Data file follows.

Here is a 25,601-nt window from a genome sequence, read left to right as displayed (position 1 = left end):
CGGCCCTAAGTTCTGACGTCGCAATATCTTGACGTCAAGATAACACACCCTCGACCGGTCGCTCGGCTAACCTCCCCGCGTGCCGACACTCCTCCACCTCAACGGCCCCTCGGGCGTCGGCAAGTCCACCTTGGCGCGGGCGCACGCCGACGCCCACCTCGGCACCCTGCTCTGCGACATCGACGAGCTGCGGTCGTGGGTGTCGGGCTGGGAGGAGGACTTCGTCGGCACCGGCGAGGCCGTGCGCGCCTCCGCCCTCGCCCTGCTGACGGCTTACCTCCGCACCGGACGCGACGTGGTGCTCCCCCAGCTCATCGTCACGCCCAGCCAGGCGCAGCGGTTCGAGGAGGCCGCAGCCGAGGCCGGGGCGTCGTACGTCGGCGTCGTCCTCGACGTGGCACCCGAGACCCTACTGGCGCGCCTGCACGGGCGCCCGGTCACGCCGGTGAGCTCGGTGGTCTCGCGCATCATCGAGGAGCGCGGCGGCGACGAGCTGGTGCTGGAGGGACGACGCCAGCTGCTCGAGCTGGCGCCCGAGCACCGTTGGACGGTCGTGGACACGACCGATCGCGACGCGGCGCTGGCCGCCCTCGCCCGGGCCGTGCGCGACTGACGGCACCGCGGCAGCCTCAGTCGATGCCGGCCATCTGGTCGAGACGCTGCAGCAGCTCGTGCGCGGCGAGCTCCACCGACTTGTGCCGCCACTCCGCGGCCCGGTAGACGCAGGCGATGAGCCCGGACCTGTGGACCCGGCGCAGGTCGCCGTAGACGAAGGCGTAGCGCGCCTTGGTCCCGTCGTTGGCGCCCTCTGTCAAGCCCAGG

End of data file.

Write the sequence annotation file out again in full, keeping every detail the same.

Here is a 25,601-nt window from a genome sequence, read left to right as displayed (position 1 = left end):
CGGCCCTAAGTTCTGACGTCGCAATATCTTGACGTCAAGATAACACACCCTCGACCGGTCGCTCGGCTAACCTCCCCGCGTGCCGACACTCCTCCACCTCAACGGCCCCTCGGGCGTCGGCAAGTCCACCTTGGCGCGGGCGCACGCCGACGCCCACCTCGGCACCCTGCTCTGCGACATCGACGAGCTGCGGTCGTGGGTGTCGGGCTGGGAGGAGGACTTCGTCGGCACCGGCGAGGCCGTGCGCGCCTCCGCCCTCGCCCTGCTGACGGCTTACCTCCGCACCGGACGCGACGTGGTGCTCCCCCAGCTCATCGTCACGCCCAGCCAGGCGCAGCGGTTCGAGGAGGCCGCAGCCGAGGCCGGGGCGTCGTACGTCGGCGTCGTCCTCGACGTGGCACCCGAGACCCTACTGGCGCGCCTGCACGGGCGCCCGGTCACGCCGGTGAGCTCGGTGGTCTCGCGCATCATCGAGGAGCGCGGCGGCGACGAGCTGGTGCTGGAGGGACGACGCCAGCTGCTCGAGCTGGCGCCCGAGCACCGTTGGACGGTCGTGGACACGACCGATCGCGACGCGGCGCTGGCCGCCCTCGCCCGGGCCGTGCGCGACTGACGGCACCGCGGCAGCCTCAGTCGATGCCGGCCATCTGGTCGAGACGCTGCAGCAGCTCGTGCGCGGCGAGCTCCACCGACTTGTGCCGCCACTCCGCGGCCCGGTAGACGCAGGCGATGAGCCCGGACCTGTGGACCCGGCGCAGGTCGCCGTAGACGAAGGCGTAGCGCGCCTTGGTCCCGTCGTTGGCGCCCTCTGTCAAGCCCAGG